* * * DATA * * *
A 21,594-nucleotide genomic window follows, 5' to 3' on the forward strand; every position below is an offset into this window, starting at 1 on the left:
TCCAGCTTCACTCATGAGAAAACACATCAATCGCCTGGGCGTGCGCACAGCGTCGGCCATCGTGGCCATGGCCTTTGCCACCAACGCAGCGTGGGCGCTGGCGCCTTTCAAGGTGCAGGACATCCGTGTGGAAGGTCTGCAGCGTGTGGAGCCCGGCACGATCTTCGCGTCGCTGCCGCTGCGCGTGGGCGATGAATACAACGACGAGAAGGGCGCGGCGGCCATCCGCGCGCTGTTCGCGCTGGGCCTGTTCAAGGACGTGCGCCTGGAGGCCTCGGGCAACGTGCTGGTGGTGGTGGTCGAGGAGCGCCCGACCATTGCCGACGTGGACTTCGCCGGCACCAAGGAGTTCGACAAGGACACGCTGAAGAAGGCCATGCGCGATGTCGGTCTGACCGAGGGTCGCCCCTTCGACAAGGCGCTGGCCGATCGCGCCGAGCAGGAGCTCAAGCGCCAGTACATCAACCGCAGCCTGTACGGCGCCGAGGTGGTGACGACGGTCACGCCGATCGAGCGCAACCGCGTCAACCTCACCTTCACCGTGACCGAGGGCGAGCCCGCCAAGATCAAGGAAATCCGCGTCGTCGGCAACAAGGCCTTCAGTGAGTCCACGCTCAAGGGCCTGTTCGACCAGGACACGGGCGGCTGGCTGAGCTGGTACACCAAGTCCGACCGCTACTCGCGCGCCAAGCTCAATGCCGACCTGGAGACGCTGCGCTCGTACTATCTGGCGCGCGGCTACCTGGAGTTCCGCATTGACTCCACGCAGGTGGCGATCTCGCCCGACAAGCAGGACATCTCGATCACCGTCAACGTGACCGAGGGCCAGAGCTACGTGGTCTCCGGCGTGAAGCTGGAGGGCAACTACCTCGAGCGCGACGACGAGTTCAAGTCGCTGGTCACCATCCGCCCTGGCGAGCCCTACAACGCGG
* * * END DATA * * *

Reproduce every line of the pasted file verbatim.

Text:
A 21,594-nucleotide genomic window follows, 5' to 3' on the forward strand; every position below is an offset into this window, starting at 1 on the left:
TCCAGCTTCACTCATGAGAAAACACATCAATCGCCTGGGCGTGCGCACAGCGTCGGCCATCGTGGCCATGGCCTTTGCCACCAACGCAGCGTGGGCGCTGGCGCCTTTCAAGGTGCAGGACATCCGTGTGGAAGGTCTGCAGCGTGTGGAGCCCGGCACGATCTTCGCGTCGCTGCCGCTGCGCGTGGGCGATGAATACAACGACGAGAAGGGCGCGGCGGCCATCCGCGCGCTGTTCGCGCTGGGCCTGTTCAAGGACGTGCGCCTGGAGGCCTCGGGCAACGTGCTGGTGGTGGTGGTCGAGGAGCGCCCGACCATTGCCGACGTGGACTTCGCCGGCACCAAGGAGTTCGACAAGGACACGCTGAAGAAGGCCATGCGCGATGTCGGTCTGACCGAGGGTCGCCCCTTCGACAAGGCGCTGGCCGATCGCGCCGAGCAGGAGCTCAAGCGCCAGTACATCAACCGCAGCCTGTACGGCGCCGAGGTGGTGACGACGGTCACGCCGATCGAGCGCAACCGCGTCAACCTCACCTTCACCGTGACCGAGGGCGAGCCCGCCAAGATCAAGGAAATCCGCGTCGTCGGCAACAAGGCCTTCAGTGAGTCCACGCTCAAGGGCCTGTTCGACCAGGACACGGGCGGCTGGCTGAGCTGGTACACCAAGTCCGACCGCTACTCGCGCGCCAAGCTCAATGCCGACCTGGAGACGCTGCGCTCGTACTATCTGGCGCGCGGCTACCTGGAGTTCCGCATTGACTCCACGCAGGTGGCGATCTCGCCCGACAAGCAGGACATCTCGATCACCGTCAACGTGACCGAGGGCCAGAGCTACGTGGTCTCCGGCGTGAAGCTGGAGGGCAACTACCTCGAGCGCGACGACGAGTTCAAGTCGCTGGTCACCATCCGCCCTGGCGAGCCCTACAACGCGG